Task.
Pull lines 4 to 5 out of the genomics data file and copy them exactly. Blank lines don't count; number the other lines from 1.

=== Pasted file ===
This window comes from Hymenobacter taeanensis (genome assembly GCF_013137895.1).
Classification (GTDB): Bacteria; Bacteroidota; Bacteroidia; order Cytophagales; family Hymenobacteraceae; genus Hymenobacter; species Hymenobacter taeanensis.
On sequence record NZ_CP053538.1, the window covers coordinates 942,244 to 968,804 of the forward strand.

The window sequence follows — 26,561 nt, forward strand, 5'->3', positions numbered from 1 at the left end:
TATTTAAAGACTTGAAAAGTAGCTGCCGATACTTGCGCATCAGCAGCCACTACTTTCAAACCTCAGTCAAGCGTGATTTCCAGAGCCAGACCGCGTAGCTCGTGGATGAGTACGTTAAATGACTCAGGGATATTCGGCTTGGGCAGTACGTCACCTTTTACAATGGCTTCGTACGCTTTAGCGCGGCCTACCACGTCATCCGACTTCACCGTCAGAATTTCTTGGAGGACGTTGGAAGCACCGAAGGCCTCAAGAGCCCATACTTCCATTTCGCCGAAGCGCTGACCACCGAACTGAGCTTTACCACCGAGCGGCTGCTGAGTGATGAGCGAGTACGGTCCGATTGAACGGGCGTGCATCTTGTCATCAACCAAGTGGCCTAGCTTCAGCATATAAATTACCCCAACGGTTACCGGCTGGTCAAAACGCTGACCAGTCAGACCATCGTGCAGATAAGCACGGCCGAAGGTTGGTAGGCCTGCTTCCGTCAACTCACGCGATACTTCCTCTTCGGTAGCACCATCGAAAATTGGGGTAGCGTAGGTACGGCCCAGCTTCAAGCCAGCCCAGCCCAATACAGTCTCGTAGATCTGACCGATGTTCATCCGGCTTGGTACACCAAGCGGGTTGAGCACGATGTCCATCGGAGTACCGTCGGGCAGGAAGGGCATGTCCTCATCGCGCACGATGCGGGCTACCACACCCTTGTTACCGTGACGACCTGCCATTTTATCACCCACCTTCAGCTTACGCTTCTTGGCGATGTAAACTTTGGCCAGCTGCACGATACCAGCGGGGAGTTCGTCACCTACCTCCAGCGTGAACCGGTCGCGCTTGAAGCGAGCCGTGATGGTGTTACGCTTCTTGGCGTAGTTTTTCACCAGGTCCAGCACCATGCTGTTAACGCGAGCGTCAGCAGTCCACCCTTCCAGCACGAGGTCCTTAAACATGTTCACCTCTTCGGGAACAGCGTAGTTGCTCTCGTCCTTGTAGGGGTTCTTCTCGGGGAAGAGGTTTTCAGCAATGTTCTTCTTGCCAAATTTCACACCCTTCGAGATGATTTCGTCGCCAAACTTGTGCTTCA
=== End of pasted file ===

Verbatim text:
The window sequence follows — 26,561 nt, forward strand, 5'->3', positions numbered from 1 at the left end:
TATTTAAAGACTTGAAAAGTAGCTGCCGATACTTGCGCATCAGCAGCCACTACTTTCAAACCTCAGTCAAGCGTGATTTCCAGAGCCAGACCGCGTAGCTCGTGGATGAGTACGTTAAATGACTCAGGGATATTCGGCTTGGGCAGTACGTCACCTTTTACAATGGCTTCGTACGCTTTAGCGCGGCCTACCACGTCATCCGACTTCACCGTCAGAATTTCTTGGAGGACGTTGGAAGCACCGAAGGCCTCAAGAGCCCATACTTCCATTTCGCCGAAGCGCTGACCACCGAACTGAGCTTTACCACCGAGCGGCTGCTGAGTGATGAGCGAGTACGGTCCGATTGAACGGGCGTGCATCTTGTCATCAACCAAGTGGCCTAGCTTCAGCATATAAATTACCCCAACGGTTACCGGCTGGTCAAAACGCTGACCAGTCAGACCATCGTGCAGATAAGCACGGCCGAAGGTTGGTAGGCCTGCTTCCGTCAACTCACGCGATACTTCCTCTTCGGTAGCACCATCGAAAATTGGGGTAGCGTAGGTACGGCCCAGCTTCAAGCCAGCCCAGCCCAATACAGTCTCGTAGATCTGACCGATGTTCATCCGGCTTGGTACACCAAGCGGGTTGAGCACGATGTCCATCGGAGTACCGTCGGGCAGGAAGGGCATGTCCTCATCGCGCACGATGCGGGCTACCACACCCTTGTTACCGTGACGACCTGCCATTTTATCACCCACCTTCAGCTTACGCTTCTTGGCGATGTAAACTTTGGCCAGCTGCACGATACCAGCGGGGAGTTCGTCACCTACCTCCAGCGTGAACCGGTCGCGCTTGAAGCGAGCCGTGATGGTGTTACGCTTCTTGGCGTAGTTTTTCACCAGGTCCAGCACCATGCTGTTAACGCGAGCGTCAGCAGTCCACCCTTCCAGCACGAGGTCCTTAAACATGTTCACCTCTTCGGGAACAGCGTAGTTGCTCTCGTCCTTGTAGGGGTTCTTCTCGGGGAAGAGGTTTTCAGCAATGTTCTTCTTGCCAAATTTCACACCCTTCGAGATGATTTCGTCGCCAAACTTGTGCTTCA